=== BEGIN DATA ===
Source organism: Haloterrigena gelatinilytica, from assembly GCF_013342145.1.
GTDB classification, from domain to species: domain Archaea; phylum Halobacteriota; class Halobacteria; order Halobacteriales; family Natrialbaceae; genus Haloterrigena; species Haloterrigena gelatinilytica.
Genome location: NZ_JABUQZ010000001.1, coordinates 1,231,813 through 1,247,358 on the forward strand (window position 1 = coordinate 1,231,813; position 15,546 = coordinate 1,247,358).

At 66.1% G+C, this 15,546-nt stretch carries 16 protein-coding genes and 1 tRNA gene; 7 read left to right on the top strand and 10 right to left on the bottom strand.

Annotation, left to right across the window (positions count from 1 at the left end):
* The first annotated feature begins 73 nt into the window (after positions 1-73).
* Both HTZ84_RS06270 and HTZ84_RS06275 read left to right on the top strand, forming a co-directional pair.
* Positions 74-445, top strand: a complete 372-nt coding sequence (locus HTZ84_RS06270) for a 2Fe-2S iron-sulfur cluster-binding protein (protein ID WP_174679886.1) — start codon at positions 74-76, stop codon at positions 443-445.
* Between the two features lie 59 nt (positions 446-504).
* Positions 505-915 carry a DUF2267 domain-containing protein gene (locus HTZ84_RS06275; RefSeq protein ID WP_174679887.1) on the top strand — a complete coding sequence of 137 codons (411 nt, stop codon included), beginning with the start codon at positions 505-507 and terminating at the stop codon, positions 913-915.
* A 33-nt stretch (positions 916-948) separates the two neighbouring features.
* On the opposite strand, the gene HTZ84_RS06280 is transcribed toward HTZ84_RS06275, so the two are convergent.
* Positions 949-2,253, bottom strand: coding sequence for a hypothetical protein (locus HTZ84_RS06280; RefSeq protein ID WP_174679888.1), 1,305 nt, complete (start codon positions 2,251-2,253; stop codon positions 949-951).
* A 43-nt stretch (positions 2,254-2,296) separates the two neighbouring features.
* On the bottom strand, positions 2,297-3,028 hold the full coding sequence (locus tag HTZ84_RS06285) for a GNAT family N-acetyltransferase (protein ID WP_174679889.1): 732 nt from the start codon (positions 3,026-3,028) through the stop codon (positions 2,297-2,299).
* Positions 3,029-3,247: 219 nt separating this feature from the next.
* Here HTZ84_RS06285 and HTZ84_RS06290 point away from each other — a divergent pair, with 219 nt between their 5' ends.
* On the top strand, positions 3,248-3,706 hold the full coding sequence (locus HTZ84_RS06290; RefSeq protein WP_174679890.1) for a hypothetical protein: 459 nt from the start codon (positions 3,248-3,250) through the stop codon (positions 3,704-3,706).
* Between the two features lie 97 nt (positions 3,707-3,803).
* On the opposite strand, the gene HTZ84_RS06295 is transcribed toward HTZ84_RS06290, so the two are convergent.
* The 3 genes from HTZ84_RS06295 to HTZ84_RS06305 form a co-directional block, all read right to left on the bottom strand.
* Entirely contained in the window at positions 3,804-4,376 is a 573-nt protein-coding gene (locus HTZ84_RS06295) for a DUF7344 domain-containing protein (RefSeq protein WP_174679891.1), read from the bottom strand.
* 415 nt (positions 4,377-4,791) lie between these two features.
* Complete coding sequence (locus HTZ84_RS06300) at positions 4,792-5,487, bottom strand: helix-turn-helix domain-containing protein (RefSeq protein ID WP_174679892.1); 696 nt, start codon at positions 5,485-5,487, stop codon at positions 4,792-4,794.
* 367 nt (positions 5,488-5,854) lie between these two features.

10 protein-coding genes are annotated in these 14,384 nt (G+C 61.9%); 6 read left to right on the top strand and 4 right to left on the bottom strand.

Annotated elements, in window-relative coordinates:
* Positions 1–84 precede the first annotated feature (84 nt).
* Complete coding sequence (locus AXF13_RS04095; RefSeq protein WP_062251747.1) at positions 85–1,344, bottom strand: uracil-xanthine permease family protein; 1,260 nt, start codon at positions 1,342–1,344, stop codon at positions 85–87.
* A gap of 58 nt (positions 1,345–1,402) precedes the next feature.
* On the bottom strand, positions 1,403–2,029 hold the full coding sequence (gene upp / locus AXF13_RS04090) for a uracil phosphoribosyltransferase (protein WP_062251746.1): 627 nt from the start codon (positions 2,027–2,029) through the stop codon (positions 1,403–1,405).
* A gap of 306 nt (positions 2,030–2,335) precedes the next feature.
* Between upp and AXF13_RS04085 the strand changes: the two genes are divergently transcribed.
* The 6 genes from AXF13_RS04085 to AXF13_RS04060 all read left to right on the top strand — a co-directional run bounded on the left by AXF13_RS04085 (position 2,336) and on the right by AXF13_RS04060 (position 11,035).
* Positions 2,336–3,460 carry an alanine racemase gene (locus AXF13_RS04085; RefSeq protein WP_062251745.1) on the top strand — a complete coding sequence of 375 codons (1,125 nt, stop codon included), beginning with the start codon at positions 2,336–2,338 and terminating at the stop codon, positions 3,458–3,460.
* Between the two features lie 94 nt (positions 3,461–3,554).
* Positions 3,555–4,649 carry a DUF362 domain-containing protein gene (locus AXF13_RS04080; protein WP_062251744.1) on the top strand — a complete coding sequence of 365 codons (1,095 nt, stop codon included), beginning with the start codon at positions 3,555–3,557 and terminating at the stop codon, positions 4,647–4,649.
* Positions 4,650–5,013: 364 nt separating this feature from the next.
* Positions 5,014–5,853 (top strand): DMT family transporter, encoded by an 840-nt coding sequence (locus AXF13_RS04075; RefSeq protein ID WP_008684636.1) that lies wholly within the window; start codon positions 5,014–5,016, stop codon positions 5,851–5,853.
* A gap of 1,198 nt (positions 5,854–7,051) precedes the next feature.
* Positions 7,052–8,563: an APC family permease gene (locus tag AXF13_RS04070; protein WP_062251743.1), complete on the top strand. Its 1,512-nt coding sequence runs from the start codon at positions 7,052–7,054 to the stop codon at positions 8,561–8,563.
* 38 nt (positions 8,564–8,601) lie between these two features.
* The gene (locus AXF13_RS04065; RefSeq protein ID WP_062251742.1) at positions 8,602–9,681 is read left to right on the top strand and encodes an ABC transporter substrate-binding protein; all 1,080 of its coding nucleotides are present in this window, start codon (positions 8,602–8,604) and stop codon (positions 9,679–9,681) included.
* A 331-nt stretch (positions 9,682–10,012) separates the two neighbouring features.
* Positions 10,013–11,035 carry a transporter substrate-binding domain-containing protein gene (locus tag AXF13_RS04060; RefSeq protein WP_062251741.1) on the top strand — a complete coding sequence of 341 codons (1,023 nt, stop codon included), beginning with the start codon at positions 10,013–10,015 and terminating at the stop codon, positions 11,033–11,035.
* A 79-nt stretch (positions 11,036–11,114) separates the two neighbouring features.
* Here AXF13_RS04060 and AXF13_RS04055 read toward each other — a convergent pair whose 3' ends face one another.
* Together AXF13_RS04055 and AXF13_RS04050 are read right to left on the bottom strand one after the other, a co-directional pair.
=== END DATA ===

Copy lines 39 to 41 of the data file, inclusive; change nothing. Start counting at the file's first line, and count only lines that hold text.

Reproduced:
* Positions 5,014–5,853 (top strand): DMT family transporter, encoded by an 840-nt coding sequence (locus AXF13_RS04075; RefSeq protein ID WP_008684636.1) that lies wholly within the window; start codon positions 5,014–5,016, stop codon positions 5,851–5,853.
* A gap of 1,198 nt (positions 5,854–7,051) precedes the next feature.
* Positions 7,052–8,563: an APC family permease gene (locus tag AXF13_RS04070; protein WP_062251743.1), complete on the top strand. Its 1,512-nt coding sequence runs from the start codon at positions 7,052–7,054 to the stop codon at positions 8,561–8,563.